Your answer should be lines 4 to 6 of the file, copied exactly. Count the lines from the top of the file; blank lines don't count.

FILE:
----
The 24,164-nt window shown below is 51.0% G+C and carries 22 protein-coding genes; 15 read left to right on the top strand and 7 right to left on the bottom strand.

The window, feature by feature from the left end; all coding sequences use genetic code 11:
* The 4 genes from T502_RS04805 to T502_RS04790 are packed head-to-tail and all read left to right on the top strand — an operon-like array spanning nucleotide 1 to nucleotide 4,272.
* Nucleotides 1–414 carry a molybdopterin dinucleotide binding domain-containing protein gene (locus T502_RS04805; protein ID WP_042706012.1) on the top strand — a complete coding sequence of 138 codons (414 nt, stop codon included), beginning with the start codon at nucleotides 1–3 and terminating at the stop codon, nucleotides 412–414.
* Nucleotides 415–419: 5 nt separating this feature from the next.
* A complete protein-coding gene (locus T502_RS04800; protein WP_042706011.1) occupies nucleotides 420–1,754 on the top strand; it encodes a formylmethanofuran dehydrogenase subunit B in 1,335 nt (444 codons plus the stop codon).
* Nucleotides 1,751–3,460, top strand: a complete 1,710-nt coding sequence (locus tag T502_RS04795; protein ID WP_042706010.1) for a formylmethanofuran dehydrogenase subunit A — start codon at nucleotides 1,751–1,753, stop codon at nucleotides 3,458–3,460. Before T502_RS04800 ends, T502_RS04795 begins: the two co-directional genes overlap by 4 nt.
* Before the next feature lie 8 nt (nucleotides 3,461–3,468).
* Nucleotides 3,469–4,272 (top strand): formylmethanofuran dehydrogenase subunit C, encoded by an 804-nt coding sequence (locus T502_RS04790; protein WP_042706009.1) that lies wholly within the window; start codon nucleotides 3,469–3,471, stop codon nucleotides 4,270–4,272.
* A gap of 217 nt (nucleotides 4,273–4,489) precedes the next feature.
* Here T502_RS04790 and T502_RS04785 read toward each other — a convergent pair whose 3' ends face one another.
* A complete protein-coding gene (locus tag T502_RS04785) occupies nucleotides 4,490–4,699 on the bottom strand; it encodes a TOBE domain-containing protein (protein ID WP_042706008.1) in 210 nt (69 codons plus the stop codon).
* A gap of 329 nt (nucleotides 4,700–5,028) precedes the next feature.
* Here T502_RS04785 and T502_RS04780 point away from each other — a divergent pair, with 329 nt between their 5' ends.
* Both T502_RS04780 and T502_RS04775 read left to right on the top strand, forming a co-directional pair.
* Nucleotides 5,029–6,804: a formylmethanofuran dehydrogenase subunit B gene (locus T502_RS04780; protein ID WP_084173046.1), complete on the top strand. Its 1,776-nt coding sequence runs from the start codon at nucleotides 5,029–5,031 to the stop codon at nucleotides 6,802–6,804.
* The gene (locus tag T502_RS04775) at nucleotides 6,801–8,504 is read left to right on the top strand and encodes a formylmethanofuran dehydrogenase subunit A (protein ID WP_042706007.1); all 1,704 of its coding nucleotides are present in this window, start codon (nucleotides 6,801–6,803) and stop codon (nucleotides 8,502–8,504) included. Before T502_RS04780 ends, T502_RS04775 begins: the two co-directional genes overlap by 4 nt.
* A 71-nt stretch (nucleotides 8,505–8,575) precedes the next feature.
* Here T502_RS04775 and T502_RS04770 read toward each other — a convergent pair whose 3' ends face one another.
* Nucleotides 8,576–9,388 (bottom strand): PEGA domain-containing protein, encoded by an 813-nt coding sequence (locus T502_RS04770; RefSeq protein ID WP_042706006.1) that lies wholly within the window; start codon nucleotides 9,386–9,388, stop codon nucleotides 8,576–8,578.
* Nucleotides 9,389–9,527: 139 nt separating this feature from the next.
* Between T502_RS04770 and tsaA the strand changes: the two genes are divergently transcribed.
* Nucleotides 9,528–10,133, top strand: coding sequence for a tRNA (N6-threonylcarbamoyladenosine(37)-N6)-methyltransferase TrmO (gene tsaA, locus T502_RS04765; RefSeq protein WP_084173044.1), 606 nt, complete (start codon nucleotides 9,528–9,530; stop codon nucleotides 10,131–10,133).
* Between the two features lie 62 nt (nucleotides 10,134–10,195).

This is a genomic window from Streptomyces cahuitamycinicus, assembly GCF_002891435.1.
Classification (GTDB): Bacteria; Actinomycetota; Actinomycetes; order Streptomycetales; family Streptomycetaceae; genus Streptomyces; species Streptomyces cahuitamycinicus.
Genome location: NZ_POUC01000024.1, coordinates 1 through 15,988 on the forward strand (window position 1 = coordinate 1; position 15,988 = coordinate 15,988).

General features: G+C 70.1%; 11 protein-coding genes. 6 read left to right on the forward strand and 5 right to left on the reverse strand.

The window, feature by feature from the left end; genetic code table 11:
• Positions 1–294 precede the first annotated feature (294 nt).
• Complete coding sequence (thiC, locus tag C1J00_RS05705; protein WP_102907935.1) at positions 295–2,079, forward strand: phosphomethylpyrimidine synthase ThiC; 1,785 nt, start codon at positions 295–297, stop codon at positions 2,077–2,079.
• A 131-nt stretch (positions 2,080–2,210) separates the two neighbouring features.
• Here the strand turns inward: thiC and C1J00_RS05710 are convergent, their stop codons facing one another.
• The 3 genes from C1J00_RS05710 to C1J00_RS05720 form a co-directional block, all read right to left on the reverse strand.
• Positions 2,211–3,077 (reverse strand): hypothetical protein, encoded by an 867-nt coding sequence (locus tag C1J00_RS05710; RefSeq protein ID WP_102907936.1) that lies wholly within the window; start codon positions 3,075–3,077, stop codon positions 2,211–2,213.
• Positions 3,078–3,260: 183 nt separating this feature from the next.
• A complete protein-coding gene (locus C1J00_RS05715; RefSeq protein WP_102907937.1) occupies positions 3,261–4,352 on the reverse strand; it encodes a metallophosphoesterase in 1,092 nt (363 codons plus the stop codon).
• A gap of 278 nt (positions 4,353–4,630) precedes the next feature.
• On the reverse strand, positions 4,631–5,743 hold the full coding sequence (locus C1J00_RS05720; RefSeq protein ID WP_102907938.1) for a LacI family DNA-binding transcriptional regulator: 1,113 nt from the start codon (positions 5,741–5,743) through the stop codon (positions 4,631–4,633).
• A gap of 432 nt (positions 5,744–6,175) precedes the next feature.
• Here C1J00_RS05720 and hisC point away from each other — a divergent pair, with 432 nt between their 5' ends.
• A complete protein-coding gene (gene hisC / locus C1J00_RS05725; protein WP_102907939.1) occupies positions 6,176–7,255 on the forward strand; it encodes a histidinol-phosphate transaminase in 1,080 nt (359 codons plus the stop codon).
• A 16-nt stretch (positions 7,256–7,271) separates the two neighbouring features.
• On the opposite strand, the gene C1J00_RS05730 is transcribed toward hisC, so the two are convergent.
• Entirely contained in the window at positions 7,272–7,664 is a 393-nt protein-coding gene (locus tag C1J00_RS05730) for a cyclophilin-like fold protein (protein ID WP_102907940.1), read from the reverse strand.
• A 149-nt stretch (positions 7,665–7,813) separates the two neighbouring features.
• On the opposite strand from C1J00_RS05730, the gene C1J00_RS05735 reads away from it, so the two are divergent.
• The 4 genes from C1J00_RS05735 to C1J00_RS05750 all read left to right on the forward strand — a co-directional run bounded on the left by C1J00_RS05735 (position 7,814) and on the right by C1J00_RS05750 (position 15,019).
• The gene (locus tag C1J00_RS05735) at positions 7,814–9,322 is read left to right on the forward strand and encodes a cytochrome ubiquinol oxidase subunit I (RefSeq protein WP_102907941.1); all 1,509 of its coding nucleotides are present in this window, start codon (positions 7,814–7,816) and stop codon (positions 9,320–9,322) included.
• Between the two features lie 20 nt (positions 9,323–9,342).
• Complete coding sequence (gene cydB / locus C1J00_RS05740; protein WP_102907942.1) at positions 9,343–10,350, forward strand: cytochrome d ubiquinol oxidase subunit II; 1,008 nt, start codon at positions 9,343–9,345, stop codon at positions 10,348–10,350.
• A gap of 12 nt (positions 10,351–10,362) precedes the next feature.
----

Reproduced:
* Nucleotides 1–414 carry a molybdopterin dinucleotide binding domain-containing protein gene (locus T502_RS04805; protein ID WP_042706012.1) on the top strand — a complete coding sequence of 138 codons (414 nt, stop codon included), beginning with the start codon at nucleotides 1–3 and terminating at the stop codon, nucleotides 412–414.
* Nucleotides 415–419: 5 nt separating this feature from the next.
* A complete protein-coding gene (locus T502_RS04800; protein WP_042706011.1) occupies nucleotides 420–1,754 on the top strand; it encodes a formylmethanofuran dehydrogenase subunit B in 1,335 nt (444 codons plus the stop codon).